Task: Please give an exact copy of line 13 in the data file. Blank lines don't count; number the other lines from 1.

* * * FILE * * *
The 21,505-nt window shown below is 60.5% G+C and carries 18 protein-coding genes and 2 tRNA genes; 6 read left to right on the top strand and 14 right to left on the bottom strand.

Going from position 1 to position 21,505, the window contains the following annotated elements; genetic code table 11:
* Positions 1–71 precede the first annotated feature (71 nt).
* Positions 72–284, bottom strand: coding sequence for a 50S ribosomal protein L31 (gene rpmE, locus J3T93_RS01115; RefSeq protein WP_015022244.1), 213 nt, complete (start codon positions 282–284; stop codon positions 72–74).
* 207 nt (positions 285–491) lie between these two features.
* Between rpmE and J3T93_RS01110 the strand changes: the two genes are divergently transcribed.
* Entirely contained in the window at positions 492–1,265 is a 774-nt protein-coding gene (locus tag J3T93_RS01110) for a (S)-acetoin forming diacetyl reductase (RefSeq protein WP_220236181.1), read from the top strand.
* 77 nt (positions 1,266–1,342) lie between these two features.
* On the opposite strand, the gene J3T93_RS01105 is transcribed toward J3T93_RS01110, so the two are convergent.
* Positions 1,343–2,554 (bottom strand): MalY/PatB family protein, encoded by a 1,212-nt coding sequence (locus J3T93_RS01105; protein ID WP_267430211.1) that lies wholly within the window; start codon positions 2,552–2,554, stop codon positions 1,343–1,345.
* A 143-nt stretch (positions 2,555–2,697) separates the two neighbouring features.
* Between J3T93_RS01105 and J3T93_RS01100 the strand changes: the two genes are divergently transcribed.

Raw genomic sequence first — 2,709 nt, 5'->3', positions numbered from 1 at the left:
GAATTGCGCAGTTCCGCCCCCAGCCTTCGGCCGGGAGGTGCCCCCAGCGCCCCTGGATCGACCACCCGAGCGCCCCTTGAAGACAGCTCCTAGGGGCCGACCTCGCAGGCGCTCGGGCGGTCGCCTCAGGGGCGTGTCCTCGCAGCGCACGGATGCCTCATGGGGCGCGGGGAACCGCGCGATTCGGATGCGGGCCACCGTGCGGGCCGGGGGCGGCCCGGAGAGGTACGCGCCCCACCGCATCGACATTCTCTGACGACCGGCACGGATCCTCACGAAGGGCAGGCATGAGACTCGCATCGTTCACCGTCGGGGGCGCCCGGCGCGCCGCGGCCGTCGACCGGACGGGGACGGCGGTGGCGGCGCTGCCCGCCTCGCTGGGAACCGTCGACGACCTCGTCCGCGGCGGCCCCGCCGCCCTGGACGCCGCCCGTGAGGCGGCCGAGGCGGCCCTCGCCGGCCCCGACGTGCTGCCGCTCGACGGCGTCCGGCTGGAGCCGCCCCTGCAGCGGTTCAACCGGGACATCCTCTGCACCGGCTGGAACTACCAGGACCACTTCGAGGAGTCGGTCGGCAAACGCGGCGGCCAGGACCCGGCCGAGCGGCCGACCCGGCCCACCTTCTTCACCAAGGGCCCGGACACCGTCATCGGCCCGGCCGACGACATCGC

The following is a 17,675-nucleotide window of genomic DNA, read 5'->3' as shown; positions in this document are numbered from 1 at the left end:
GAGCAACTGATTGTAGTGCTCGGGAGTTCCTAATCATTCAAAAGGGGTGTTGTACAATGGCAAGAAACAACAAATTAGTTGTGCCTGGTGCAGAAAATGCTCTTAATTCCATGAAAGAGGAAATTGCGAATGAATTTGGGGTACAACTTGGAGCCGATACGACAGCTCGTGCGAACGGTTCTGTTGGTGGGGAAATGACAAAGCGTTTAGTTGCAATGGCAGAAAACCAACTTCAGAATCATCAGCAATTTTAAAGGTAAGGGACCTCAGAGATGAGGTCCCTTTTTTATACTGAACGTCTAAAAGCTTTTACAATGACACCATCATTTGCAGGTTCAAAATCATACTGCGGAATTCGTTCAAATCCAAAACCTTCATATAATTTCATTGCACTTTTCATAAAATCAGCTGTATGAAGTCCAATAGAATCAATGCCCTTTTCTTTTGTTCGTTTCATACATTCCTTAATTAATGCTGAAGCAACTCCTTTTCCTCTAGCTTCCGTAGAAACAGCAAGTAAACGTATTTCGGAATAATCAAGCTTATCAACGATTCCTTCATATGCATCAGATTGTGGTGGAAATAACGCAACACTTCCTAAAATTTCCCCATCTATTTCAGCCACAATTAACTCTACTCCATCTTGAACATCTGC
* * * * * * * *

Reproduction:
Raw genomic sequence first — 2,709 nt, 5'->3', positions numbered from 1 at the left: